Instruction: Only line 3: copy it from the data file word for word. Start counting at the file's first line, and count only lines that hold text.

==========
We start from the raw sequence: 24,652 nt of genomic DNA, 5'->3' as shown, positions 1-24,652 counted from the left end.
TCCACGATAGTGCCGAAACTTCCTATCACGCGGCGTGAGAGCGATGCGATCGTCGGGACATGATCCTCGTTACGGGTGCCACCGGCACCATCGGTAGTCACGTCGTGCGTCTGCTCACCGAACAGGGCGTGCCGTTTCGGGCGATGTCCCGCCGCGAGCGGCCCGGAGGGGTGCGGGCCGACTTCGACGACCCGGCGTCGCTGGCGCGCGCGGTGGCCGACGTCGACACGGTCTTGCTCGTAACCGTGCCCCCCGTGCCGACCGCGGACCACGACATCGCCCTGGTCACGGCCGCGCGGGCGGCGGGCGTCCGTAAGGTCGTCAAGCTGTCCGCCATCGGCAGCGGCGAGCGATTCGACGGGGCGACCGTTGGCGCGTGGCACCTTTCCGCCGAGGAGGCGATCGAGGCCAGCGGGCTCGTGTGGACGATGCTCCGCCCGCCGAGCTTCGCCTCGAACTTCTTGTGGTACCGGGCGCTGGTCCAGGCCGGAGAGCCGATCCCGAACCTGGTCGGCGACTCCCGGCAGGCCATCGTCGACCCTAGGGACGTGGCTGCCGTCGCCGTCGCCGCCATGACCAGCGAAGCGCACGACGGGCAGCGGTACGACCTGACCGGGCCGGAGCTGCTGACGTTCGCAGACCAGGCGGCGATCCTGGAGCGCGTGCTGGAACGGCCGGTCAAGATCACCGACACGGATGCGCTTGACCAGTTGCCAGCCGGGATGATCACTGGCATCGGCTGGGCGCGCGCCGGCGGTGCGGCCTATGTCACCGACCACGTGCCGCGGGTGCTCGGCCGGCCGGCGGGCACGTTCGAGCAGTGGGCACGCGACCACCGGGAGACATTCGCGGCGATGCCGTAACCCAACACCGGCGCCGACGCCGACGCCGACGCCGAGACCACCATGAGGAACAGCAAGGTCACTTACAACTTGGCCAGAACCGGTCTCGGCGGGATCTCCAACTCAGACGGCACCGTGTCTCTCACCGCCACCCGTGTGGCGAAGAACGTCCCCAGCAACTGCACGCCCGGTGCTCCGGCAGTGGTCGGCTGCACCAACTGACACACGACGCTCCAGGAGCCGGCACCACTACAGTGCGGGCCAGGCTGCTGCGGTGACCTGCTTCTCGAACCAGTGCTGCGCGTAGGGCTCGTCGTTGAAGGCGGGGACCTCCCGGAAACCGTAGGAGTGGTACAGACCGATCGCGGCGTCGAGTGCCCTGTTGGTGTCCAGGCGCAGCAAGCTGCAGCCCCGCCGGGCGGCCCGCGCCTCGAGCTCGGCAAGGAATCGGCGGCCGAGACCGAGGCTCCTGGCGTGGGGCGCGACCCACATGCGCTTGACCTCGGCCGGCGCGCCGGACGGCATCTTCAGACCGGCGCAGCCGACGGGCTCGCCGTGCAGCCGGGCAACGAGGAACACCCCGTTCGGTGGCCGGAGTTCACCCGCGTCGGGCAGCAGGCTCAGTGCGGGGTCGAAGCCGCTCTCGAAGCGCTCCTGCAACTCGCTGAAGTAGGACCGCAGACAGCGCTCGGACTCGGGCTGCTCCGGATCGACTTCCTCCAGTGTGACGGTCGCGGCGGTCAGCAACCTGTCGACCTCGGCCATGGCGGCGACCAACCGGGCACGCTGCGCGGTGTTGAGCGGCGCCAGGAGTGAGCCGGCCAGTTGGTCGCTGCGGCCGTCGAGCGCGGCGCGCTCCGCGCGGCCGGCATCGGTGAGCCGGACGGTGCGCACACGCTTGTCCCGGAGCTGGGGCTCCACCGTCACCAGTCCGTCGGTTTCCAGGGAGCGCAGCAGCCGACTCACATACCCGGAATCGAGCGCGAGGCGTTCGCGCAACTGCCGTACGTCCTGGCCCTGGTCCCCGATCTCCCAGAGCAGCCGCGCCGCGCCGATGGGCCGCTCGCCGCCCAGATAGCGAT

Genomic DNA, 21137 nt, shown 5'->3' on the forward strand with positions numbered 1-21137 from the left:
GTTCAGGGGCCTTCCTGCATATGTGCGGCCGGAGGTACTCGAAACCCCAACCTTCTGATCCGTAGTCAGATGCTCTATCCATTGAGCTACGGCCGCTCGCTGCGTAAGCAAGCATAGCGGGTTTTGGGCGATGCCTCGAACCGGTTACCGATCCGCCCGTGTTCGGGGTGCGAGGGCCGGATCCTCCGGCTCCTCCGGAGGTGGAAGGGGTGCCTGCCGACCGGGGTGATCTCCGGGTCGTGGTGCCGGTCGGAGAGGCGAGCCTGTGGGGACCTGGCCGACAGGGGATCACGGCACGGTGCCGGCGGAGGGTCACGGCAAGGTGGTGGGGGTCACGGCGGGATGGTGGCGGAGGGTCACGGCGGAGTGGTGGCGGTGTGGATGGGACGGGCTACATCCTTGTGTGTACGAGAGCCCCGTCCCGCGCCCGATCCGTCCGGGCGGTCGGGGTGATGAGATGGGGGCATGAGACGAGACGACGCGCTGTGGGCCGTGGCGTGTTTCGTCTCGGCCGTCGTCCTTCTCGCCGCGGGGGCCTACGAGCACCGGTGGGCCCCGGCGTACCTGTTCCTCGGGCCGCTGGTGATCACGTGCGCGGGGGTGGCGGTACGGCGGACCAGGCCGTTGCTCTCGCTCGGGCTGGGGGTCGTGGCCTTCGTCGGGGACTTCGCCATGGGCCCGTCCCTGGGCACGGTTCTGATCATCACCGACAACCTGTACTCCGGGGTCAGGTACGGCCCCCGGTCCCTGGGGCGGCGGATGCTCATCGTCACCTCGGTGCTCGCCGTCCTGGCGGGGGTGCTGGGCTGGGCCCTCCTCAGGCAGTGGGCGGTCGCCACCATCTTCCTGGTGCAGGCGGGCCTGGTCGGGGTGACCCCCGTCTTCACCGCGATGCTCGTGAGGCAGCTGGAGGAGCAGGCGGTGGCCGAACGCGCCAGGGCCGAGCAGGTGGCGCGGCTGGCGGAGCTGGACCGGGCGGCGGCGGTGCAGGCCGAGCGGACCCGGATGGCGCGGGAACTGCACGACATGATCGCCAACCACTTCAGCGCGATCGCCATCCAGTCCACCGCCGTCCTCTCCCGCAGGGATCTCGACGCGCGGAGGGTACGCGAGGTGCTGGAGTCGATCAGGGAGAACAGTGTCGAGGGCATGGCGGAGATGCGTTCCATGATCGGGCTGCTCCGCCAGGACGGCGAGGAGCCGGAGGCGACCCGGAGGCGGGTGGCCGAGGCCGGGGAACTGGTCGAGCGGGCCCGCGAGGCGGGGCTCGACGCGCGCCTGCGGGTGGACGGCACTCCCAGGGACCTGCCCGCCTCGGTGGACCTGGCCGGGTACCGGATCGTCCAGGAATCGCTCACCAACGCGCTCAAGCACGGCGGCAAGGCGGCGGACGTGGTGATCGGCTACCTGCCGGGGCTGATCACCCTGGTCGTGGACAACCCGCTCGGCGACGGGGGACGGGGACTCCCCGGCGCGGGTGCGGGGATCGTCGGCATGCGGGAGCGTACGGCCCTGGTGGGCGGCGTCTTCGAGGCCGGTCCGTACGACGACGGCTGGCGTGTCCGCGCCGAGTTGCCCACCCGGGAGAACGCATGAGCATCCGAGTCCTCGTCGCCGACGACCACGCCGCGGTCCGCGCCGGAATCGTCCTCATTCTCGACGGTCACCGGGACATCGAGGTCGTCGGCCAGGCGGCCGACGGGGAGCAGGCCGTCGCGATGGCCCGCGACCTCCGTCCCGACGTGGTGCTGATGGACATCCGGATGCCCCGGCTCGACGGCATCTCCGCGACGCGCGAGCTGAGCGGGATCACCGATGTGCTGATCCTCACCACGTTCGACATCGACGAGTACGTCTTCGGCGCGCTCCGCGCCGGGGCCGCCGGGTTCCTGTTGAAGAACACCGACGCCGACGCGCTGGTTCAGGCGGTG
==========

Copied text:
Genomic DNA, 21137 nt, shown 5'->3' on the forward strand with positions numbered 1-21137 from the left: